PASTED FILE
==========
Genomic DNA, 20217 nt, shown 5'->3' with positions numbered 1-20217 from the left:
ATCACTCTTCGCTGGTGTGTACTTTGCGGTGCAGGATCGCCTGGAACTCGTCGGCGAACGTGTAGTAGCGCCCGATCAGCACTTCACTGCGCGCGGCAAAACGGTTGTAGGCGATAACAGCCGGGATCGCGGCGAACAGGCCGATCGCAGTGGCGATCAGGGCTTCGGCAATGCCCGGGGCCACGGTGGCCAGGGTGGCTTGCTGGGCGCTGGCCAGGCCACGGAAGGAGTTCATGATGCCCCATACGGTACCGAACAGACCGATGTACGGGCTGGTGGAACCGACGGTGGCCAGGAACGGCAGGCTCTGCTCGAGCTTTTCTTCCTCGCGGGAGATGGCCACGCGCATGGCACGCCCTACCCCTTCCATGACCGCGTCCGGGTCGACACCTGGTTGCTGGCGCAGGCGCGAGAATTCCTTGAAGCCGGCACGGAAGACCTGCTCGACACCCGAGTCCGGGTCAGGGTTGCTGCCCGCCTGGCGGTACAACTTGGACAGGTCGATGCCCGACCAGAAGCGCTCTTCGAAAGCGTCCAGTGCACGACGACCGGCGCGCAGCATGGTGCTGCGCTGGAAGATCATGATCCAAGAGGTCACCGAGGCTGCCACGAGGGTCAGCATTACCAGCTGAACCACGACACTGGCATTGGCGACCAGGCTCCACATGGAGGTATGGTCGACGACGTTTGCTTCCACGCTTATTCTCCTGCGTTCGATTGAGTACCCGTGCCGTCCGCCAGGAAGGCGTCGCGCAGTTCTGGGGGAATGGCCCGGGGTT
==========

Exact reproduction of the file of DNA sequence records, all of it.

Genomic DNA, 20217 nt, shown 5'->3' with positions numbered 1-20217 from the left:
ATCACTCTTCGCTGGTGTGTACTTTGCGGTGCAGGATCGCCTGGAACTCGTCGGCGAACGTGTAGTAGCGCCCGATCAGCACTTCACTGCGCGCGGCAAAACGGTTGTAGGCGATAACAGCCGGGATCGCGGCGAACAGGCCGATCGCAGTGGCGATCAGGGCTTCGGCAATGCCCGGGGCCACGGTGGCCAGGGTGGCTTGCTGGGCGCTGGCCAGGCCACGGAAGGAGTTCATGATGCCCCATACGGTACCGAACAGACCGATGTACGGGCTGGTGGAACCGACGGTGGCCAGGAACGGCAGGCTCTGCTCGAGCTTTTCTTCCTCGCGGGAGATGGCCACGCGCATGGCACGCCCTACCCCTTCCATGACCGCGTCCGGGTCGACACCTGGTTGCTGGCGCAGGCGCGAGAATTCCTTGAAGCCGGCACGGAAGACCTGCTCGACACCCGAGTCCGGGTCAGGGTTGCTGCCCGCCTGGCGGTACAACTTGGACAGGTCGATGCCCGACCAGAAGCGCTCTTCGAAAGCGTCCAGTGCACGACGACCGGCGCGCAGCATGGTGCTGCGCTGGAAGATCATGATCCAAGAGGTCACCGAGGCTGCCACGAGGGTCAGCATTACCAGCTGAACCACGACACTGGCATTGGCGACCAGGCTCCACATGGAGGTATGGTCGACGACGTTTGCTTCCACGCTTATTCTCCTGCGTTCGATTGAGTACCCGTGCCGTCCGCCAGGAAGGCGTCGCGCAGTTCTGGGGGAATGGCCCGGGGTT